The Scene: The Grizzly Rose was packed last Friday night with cowboys and a handful of city slickers. As I waited for the legendary Charlie Daniels Band to take the stage, I watched the crowd filter in from the cold night and I couldn’t believe my eyes when a man walked right passed me wearing an argyle sweater, pleated slacks and cowboy boots. Although this sort of attire is not typical at a good ol’ fashion ho down, it does speak to the wide appeal that The Charlie Daniels Band has. With the band’s incredible musicianship, talent and larger than life appeal, Charlie Daniels and his band have blurred the lines of Bluegrass, Country and Southern Rock for nearly 50 years.
The Charlie Daniels Band: With his fiddle in hand, Charlie Daniels lit the place up. Getting down to business,the band kicked the show into gear with a newer classic, “Redneck Fiddlin’ Man” from the 2002 album of the same name. The blood pumping songs and lightning fast fiddle playing were thrilling and fantastic. I watched the white haired music man sear through 3 bows in the first two songs alone and never missed a beat while handing off the ragged bows.
Daniels didn’t say much to crowd but when he spoke the crowd really seemed to listen. Right before playing “A Few More Rednecks” he simply said, “I was born in a redneck society, or as we use to call it ‘the working class.’” The crowd seemed to know exactly what they were getting into as the cowboys, and maybe a few self-proclaimed rednecks, got loud. The clean and classic sound of this skilled band made it feel like the song was being played for the first time. In no way did it sound tired or old even though it was released over 20 years ago. The same was true for the performance of the Southern pride song “The South Is Gonna Do It Again” which was released on the 1974 album Fire on The Mountain.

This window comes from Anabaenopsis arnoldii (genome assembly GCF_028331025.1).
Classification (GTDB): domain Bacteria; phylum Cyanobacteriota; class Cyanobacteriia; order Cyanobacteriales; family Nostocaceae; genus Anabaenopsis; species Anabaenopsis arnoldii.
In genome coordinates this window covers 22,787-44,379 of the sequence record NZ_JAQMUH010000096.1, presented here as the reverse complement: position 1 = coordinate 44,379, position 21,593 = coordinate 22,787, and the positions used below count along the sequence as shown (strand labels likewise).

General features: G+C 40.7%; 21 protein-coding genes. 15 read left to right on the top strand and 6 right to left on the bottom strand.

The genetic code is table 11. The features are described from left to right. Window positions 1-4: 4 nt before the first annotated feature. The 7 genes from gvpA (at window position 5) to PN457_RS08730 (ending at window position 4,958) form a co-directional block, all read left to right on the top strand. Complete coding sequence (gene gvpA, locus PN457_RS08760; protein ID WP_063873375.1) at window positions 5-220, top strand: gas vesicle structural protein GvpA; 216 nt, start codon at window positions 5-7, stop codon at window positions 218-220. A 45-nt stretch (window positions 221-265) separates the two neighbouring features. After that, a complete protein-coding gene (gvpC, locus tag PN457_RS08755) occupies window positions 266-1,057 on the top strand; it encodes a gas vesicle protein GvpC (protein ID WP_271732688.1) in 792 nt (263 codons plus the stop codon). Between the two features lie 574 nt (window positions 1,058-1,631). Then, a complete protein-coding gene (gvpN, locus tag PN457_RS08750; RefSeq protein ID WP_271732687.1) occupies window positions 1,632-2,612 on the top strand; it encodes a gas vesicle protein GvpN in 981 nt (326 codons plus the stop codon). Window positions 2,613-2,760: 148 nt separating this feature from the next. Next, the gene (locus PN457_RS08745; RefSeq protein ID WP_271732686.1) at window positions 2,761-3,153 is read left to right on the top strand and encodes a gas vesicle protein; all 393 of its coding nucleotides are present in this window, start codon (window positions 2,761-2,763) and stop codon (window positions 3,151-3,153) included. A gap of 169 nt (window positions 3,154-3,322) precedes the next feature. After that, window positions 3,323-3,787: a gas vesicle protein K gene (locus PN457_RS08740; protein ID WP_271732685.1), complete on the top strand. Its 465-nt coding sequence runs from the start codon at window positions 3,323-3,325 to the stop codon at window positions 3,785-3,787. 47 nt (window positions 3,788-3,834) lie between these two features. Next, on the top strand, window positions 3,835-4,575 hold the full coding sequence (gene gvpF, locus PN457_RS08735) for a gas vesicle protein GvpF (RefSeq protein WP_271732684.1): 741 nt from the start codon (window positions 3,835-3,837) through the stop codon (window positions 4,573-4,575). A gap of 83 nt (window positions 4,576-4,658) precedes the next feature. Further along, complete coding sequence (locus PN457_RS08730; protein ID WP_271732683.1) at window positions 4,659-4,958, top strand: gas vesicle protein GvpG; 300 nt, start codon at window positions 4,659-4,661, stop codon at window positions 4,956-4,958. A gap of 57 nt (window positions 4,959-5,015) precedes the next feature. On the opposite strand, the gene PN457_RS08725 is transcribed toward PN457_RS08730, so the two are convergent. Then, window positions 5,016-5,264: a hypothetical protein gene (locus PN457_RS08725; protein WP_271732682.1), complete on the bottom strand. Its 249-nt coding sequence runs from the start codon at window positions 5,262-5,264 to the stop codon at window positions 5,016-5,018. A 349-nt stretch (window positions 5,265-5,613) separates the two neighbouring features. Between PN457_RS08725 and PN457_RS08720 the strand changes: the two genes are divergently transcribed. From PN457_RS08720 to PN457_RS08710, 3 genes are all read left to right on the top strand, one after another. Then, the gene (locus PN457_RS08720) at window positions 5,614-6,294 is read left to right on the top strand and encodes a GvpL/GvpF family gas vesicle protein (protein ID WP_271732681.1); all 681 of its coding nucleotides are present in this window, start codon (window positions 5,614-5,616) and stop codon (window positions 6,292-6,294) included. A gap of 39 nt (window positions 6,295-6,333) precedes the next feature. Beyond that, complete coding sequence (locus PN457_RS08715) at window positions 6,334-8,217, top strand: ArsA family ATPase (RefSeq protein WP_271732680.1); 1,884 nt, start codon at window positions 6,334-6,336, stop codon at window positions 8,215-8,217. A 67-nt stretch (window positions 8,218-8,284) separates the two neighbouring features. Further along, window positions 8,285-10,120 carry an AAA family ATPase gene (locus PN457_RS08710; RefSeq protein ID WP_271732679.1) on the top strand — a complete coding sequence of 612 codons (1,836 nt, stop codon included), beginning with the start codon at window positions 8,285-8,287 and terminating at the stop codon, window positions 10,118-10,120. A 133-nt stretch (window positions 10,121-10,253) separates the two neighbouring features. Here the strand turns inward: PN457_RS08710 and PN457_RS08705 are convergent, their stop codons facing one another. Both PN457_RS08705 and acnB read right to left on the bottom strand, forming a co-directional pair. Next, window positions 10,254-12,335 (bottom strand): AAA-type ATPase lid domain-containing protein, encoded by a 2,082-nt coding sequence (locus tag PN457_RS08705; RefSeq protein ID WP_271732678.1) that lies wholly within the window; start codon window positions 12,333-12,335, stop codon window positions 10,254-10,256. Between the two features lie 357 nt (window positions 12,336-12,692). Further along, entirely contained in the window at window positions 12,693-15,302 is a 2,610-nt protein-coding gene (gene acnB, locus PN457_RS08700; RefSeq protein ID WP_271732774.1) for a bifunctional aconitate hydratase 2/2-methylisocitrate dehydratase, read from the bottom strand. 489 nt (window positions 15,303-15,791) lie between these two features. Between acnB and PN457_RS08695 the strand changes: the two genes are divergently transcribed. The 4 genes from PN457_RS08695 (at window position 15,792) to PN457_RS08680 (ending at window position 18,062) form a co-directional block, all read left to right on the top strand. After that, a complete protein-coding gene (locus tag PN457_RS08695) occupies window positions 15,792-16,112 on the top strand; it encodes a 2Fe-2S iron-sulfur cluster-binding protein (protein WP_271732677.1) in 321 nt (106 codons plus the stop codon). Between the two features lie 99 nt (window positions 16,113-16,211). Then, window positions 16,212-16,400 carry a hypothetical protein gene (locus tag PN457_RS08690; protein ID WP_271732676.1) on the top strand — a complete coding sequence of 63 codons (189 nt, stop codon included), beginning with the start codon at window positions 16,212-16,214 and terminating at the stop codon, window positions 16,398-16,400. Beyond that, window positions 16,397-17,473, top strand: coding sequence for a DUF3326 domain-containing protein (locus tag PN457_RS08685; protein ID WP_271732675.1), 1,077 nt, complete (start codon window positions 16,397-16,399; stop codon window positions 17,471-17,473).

Johnny Cash would have been proud of Daniels’ cover of the timeless tune, “Folsom Prison Blues.” Charlie shared with the crowd how he ran into the beloved superstar back in 1967 and how Cash’s Country music royalty help to pave the way for his own long lasting career. The classic song took on a new life when Daniels added the line, “I shot a man in the Mile High,” of course we all know that this was just for a effect…but who doesn’t love having their city immortalized in song by a music icon? The cowboys at The Grizzly Rose treasured the gesture.
Several unexpected down and dirty jam sessions happened throughout the night with a style that seemed to really get the hardy crowd a little rowdy. In fact, these free flowing musical jams felt like a performance you might see at summertime festival near Boulder. One particular song featured drummer Pat McDonald on a lengthily solo that was surprisingly a little heavy while remaining spotless and booming. McDonald chugged an entire beer while pumping the kick pedal so fast it felt like a Heavy Metal solo. It was refreshing to see how the renowned sound of The Charlie Daniels Band seems to draw inspiration from other styles and genres of music.
No Charlie Daniels Band performance would be complete without the everlasting and downright bad-ass hit “The Devil Went Down To Georgia.” As Daniels and crew closed out the night a barn-burner of a version of the classic I couldn’t help but think about what an honor it was to see this living legend play.
Stage Presence: B-
Set/Light Show: B-